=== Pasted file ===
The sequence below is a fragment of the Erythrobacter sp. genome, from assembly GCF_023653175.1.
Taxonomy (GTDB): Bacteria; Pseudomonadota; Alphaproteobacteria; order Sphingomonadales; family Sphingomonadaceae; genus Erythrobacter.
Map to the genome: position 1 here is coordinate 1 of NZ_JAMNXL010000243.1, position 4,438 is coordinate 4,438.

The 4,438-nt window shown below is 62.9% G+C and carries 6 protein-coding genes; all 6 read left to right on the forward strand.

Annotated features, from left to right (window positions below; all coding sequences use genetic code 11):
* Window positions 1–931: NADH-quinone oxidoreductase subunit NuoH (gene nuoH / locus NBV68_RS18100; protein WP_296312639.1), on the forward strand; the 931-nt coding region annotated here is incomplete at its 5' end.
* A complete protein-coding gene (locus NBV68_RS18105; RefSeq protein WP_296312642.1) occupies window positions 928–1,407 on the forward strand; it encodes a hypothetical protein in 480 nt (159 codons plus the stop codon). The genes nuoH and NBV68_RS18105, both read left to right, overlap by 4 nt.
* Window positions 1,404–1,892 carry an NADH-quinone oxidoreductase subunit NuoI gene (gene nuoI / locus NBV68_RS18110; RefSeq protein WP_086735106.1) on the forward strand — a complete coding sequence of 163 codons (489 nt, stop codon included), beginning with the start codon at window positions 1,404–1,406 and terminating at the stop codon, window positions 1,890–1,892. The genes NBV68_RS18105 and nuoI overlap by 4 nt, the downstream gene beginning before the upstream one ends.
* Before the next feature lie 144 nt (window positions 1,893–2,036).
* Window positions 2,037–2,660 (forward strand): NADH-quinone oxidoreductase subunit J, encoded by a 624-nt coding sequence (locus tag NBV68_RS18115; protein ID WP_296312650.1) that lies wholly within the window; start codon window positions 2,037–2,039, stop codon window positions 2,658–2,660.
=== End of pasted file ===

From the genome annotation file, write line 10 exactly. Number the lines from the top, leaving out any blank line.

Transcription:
* Window positions 2,037–2,660 (forward strand): NADH-quinone oxidoreductase subunit J, encoded by a 624-nt coding sequence (locus tag NBV68_RS18115; protein ID WP_296312650.1) that lies wholly within the window; start codon window positions 2,037–2,039, stop codon window positions 2,658–2,660.